Two Key Tools
There are two key tools that can help managers and employees plan for and develop the capabilities they need for their jobs (and even the job they want next).
The difference between these is that the first shows "what" is needed and the second focuses on "when"...and maybe "how," depending on the author's intent.
- Capability Model
- Capability Development Path
Check out a comparison of the two on our blog at .
Next issue, we will describe some of the key considerations in designing a capability path that fits the needs of employee, manager, and the organization.
Recently, there was an article in Business Week that described why it is important to "download" the know-how that senior employees are likely to retire and take with them so the organization doesn't lose it. Having capability development plans and, in general, a proactive, strategic human performance and capability approach and organization will address that need without the "fire drill." Here is the full article: Business Week Article on Boomer Know-How Flight
To be sure, many successful companies use variations on the "sink or swim" model of employee development. Apple is notorious for relying on the employees' own drive to do better (and to keep up with their internal competition) to pull-through the right development. Then, they measure performance at the company level to ensure employees learn things that benefit the business.
Google uses an approach that fits the way they innovate as well. They let people post brief "mini-modules" using video and people can learn specific things they need when they need them. Lot's of acorns probably don't grow to be oak trees but they rely on volume. And, they rely on frequent, focused in-person/virtual events for relaying content from experts while minimizing the drone factor. For a recent summary of Google's approach, see this article.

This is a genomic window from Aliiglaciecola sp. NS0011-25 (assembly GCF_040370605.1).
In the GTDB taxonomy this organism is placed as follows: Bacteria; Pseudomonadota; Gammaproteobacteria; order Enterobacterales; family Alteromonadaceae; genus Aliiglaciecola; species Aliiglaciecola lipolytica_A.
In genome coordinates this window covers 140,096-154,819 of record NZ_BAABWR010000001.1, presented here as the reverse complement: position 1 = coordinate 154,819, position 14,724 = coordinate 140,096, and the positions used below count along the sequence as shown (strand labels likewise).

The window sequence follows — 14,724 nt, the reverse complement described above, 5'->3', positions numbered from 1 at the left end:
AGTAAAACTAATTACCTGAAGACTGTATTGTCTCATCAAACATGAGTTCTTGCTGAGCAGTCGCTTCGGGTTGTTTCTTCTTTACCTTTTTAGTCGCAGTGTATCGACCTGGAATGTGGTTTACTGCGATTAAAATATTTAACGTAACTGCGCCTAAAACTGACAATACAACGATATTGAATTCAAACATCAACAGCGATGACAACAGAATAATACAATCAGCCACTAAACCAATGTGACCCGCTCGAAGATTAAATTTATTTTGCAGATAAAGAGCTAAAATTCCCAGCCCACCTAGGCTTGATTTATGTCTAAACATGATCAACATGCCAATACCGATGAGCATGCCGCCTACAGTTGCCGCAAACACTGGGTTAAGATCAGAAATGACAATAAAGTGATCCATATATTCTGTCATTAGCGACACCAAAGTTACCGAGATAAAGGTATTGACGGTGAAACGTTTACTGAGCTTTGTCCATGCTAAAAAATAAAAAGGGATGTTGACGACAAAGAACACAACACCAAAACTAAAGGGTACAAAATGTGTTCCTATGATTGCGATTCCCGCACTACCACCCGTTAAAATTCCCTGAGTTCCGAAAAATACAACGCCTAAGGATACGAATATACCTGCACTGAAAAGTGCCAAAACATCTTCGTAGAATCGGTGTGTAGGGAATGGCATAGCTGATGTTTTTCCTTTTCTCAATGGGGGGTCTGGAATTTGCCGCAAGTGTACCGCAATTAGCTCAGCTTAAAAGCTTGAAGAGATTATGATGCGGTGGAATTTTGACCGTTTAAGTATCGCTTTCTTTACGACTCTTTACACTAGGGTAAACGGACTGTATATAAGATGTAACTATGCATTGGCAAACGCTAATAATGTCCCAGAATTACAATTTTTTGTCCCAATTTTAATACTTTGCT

There are some troubling aspects to these influential companies
approach to development. We are considering an article to focus on them more closely to clarify myth from fact and to determine whether they are successful because of or in spite of some of these practices.
|Tools for Managing Your Work |
Quotes that Cracked Us Up from David Allen's "Getting Things Done"
David Allen's methodology for task management is called "Getting Things Done." He switches the focus from managing time to managing action. It is a great method but even if you don't go for the whole thing, he has dozens of great tips and ideas.
But, having listened to the book on CD recently, two things that stood out were a couple of humorous quotes.
Addressing the need to actually think about each project long enough to decide the next action (when people often avoid it instead, allowing things to pile up). Allen comes up with an idea that pokes fun at gurus who over-analyze the world of work and at the same time tells us to get on with it. The quote:
"Welcome to the world of knowledge work...where you have to think about your work more than you would like to but not as much as you are afraid you might."
And, he doesn't apologize for telling people to keep extensive, detailed lists of specific things to do. His characterization of the average to do list is understated...and funny.
"Most people try to get organized by rearranging incomplete lists of unclear things."
Check out the method at David Allen's company website.
|D-I-Y on Steriods|
They Didn't Count the Sleep You Won't Get
Tired of worrying about what's in your food? Thinking about growing your own instead? Here are some quick facts...actually, it doesn't take as much space as you might think. (It would be a ton of work though...)
I Can't Even Think About That Right Now!
Do you ever feel like you can't take another decision? According to an article in the New York Times
, you are not alone. Apparently there is a reason that quarterbacks and parole boards make poor decisions at the end of a long day. Making decisions is tiring. After awhile you literally don't want to think about it anymore. And, you probably make a poor decision.
There are lots of examples in the article but the bottom line is that making decisions is mentally tiring. People are more likely to make bad decisions (or have difficulty resisting a temptation) when they have made a number of decisions previously that day. One thing that helps is some glucose by the way.
Lot's of decision-making training focuses on the steps or considerations behind making decisions but that might not be the root cause of poor decisions much of the time. It might just be a little break and a snack is the answer.